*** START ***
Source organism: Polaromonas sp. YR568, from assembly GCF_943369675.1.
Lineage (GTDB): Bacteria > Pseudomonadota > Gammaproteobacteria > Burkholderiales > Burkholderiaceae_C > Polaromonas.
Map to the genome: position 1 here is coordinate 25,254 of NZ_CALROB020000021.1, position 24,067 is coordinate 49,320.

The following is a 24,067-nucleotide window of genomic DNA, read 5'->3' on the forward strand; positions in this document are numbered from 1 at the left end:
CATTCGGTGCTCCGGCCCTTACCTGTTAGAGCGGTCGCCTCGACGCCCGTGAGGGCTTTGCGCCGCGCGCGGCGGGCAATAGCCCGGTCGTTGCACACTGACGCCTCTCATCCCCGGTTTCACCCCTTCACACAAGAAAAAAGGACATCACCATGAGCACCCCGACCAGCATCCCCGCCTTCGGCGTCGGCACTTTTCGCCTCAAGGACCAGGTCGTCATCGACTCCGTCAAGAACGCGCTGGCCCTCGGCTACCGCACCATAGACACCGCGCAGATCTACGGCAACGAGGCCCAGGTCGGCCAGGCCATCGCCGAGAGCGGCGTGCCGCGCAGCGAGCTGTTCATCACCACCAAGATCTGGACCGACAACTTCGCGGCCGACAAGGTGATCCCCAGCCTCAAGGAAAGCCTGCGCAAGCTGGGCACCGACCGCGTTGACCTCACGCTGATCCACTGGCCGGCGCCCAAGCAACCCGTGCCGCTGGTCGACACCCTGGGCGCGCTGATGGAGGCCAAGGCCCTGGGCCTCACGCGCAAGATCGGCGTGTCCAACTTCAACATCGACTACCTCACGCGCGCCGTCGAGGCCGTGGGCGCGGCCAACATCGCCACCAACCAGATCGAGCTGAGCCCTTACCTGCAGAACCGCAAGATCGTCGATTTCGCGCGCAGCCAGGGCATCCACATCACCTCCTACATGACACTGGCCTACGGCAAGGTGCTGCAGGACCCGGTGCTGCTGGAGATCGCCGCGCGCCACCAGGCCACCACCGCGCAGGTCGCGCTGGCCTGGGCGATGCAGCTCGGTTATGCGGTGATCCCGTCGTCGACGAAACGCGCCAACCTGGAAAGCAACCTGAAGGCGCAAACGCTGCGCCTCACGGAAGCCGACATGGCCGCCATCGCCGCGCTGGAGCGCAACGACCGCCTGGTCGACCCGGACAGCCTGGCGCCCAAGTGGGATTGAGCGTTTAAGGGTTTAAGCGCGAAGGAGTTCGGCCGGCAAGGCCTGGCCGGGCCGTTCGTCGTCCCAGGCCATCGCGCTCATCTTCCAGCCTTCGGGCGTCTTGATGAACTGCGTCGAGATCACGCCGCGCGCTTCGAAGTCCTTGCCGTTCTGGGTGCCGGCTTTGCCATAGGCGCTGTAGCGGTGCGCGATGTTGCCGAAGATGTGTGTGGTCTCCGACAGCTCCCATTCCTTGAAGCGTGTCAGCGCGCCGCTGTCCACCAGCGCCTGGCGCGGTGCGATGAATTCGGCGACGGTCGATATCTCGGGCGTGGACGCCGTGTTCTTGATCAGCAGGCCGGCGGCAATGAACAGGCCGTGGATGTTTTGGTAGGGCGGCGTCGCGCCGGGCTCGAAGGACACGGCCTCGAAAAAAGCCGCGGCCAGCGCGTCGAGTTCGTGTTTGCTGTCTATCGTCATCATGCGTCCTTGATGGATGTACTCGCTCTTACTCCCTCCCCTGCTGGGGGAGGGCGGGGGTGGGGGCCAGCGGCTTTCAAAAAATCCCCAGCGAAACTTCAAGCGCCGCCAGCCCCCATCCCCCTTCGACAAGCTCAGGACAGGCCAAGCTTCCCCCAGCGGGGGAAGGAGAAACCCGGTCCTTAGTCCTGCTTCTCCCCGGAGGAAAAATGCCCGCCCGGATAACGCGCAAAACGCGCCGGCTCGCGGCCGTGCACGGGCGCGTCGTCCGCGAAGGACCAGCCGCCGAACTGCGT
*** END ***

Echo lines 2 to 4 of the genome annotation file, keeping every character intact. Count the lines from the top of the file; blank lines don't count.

Lineage (GTDB): Bacteria > Pseudomonadota > Gammaproteobacteria > Burkholderiales > Burkholderiaceae_C > Polaromonas.
Map to the genome: position 1 here is coordinate 25,254 of NZ_CALROB020000021.1, position 24,067 is coordinate 49,320.

The following is a 24,067-nucleotide window of genomic DNA, read 5'->3' on the forward strand; positions in this document are numbered from 1 at the left end: